“Wake up!” Goddard said shaking Neil. “Father is going to be furious if you don’t get up. You needed to leave more than an hour ago!”
“Oh, no,” Neil moaned as he rolled out of bed. His mouth was dry, and his hair was sticking to the side of his face.
“That’s more like it,” Goddard said, “I have to head for the fields. Make sure that you double-check all the deliveries on the cart before you leave.”
Neil rubbed his eyes trying to get the haze from the corners of his vision. He looked up at Goddard who looked nearly identical to him except for his size. Where Neil was thin and agile, Goddard was a behemoth capable of lifting a horse. Goddard’s gray eyes looked down on him judgmentally.
“Alright, I’ve got it,” Neil said as he saw a flit of movement to his left.
“What’re you looking at?” Goddard said following Neil’s gaze.
“Nothing, thought I saw something,” Neil replied when he didn’t see anything further, “I’ll get moving.”
“I’ll see you later,” Goddard said as he left the room.
Neil rose, washed quickly, and ran down the stairs to the kitchen where the smell of fresh cakes still lingered. His mother was furiously washing dishes in a tub.
“Good morning, little bard,” she said with a smile as he stumbled into the room.
“Good morning, Mother,” Neil replied reaching for the single cake that waited on the table.
“You slept late today,” his mother said. “You missed your father.”
“Goddard woke me,” he replied, “I’ve got to get moving with the milk. Credence will not be happy about the time. I suspect neither will the rest of the customers.”
“I don’t know about the others, but Credence should understand. You don’t generally play that late when you do. Next time you should consider staying the night down there if you plan to be gone so long,” she smiled.
Again, something flitted past Neil’s vision. Almost as though he had passed a reflective surface and caught a beam of the sun in his eye. He winced from the sudden brightness but tried to follow it. His mother’s laugh echoed through the kitchen good-natured and melodic as he spun trying to follow the light.
“What has gotten into you?” she asked, “Are we practicing dancing this early in the day now?”
Neil shook his head. “No, I thought…” He trailed off. “I’ll see you later, mother.”
He pecked a kiss on her cheek and burst through the back door. In the yard the cart sat, Willow already in her harness, and the jugs of milk in the back of the cart. A smile spread across Neil’s face as he made a mental note to thank him when he got back. Though Neil was little more than an hour behind, Goddard had saved him an hour’s work. He would have to thank him when he got back.
Neil double-checked the jugs in the back of the cart and pulled himself to the seat.
“Are you ready, Willow?” he asked the horse.
Neil flicked the reins, but Willow shook her head.
“What?” he asked, “What’s wrong?”
“Neil!” his mother said coming out of the house, “you forgot your lyre!”
Neil looked from Willow to his mother in disbelief for a moment before he jumped down to grab the instrument from her.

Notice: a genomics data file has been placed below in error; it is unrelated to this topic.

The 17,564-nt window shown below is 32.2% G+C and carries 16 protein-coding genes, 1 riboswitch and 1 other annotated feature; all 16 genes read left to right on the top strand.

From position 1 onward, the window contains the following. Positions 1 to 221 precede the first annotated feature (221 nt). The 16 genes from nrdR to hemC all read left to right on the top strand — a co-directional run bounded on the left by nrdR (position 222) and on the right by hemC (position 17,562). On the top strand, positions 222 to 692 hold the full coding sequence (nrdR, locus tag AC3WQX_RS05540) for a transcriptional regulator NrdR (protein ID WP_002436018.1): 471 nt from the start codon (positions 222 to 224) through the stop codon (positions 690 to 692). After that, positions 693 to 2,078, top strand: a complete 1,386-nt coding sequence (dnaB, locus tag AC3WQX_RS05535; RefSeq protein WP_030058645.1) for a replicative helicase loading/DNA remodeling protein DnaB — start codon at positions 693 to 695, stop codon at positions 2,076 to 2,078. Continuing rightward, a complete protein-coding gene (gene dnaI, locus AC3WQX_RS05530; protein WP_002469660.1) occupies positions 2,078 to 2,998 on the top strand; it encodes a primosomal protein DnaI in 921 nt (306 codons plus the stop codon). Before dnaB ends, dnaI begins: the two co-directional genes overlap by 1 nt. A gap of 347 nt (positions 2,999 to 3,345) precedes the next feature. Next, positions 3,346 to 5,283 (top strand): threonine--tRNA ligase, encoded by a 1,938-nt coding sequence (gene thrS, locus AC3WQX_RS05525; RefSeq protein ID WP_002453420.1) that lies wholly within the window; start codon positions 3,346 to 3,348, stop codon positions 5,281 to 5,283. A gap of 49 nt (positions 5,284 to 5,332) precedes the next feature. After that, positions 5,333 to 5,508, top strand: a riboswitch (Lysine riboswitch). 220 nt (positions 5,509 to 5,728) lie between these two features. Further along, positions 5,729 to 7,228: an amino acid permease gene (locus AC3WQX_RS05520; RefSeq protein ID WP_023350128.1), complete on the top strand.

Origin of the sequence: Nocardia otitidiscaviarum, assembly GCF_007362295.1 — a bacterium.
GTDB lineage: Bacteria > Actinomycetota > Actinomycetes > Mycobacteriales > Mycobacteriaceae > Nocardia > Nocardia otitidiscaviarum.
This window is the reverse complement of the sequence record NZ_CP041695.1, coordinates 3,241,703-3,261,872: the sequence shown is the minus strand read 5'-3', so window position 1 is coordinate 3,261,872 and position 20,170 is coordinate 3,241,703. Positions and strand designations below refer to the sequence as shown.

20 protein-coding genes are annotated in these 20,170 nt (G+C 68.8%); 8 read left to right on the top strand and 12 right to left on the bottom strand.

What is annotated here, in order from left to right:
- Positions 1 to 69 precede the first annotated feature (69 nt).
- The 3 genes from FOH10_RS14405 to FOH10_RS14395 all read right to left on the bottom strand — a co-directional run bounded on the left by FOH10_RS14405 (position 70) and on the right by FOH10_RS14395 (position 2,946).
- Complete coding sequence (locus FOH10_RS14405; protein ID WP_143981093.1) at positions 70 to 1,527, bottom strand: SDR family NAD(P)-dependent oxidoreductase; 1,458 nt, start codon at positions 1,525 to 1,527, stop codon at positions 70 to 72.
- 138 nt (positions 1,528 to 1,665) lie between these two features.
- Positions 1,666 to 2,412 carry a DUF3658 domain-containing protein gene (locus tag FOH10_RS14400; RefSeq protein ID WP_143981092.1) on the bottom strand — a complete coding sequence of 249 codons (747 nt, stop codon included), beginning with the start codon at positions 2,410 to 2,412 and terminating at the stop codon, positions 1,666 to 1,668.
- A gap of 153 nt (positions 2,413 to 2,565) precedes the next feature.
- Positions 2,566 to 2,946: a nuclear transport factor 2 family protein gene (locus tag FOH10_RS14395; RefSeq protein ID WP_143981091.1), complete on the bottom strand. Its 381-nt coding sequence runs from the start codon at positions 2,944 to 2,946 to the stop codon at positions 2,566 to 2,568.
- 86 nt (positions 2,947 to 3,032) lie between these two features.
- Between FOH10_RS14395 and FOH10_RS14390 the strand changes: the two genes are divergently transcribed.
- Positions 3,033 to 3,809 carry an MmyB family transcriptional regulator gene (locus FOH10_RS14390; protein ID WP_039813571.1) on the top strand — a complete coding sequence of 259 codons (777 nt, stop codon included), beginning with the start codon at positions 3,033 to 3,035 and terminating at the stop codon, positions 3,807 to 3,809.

“Thank you, Mother,” Neil said as he gave her a quick kiss on the cheek. “I’ll be back later.”
As soon as he was seated, Willow began moving. The sudden lurch of the cart caught him off guard as a laugh came from his mother.
“Stay safe!” she called after him as the cart picked up speed down the path.
“What has gotten into you?” Neil asked the horse. He wondered how she had known that he had unintentionally left his lyre in the house, or how she understood that they needed to make better time getting to the village. She moved along significantly faster than they usually traveled without any prodding from him.
They arrived at the blacksmith, just at the edge of the little village center to find Sonya, the blacksmith’s daughter, outside looking cross as Neil had ever seen her. She had a milk jug in her hand and a sour expression on her face.
“Running a bit behind today, Neil?” she asked him as she tossed the jug up to him. “Father will be in a foul mood all day thanks to you.”
“Just a bit, Sonya. I’m sorry I’m late, I performed at the inn last night, and it kept me out too late. I won’t let it happen again,” Neil said.
“You’re lucky you’re cute,” she said before she turned and disappeared into the house.
Ninth bell was just sounding as he stopped the cart behind the inn. Fiona appeared for a moment before ducking back inside the building.
“About time you showed up,” Credence boomed as she came through the back door. “We’ve been waiting for two hours so we could make some breakfast. I thought you would be alright after last night, but apparently, you can’t handle playing late and still doing your duties.”
“I’m sorry,” Neil said feeling his cheeks flush in embarrassment.
“Next time I’ll make sure you stay in a room here, and you can make the run in the morning,” she said. “Now get those jugs in here so Jack can begin making breakfast for the travelers.”
“Yes, Ma’am,” Neil replied jumping from the cart.
He brought in the jugs, placing the last empty on the cart when his stomach growled angrily at him. He realized that the small breakfast he had eaten that morning was beginning to wear off and he would need to eat more soon.
Neil hitched Willow to the post and got her some grain before he walked around to the front of the building. He hopped up the steps but paused when he reached for the door handle. Memories of Faleth from the night before, the intensity of the wizard’s questions, funneled through his mind and, for a moment, he considered leaving.
“What are you doing?” a small voice asked, startling him.
Neil spun to see Cade sitting on the porch looking as though he couldn’t imagine being anywhere else. Neil took a deep breath and shook his head.
“To be totally honest, I’m considering whether or not to risk seeing your wizard friend for some food,” Neil said. “He was a bit intense last night. He was convinced that I used magic while I was playing.”
“Because you did,” Cade said with a wide smile. “You’ll have to forgive him. He can be like that when there is a glimmer of hope in his mind. He constantly seeks out new magic and secrets about that magic. Between the ale and your playing, I fear it may have gone to his head.”
“You think I used magic too?” Neil asked.
“I know you did,” Cade smiled. “It wasn’t anything intentional, or malicious, but I’ve seen that kind of fey magic many times before in Jamestown.”
“It’s hard to explain. Faleth uses magic, sure, but it’s not like bard magic. Fey magic is like nature itself listening to you. It’s something far rarer than what Faleth or a normal bard can do. Like being a sorcerer. You either have it, or you don’t, no harm in it either way.”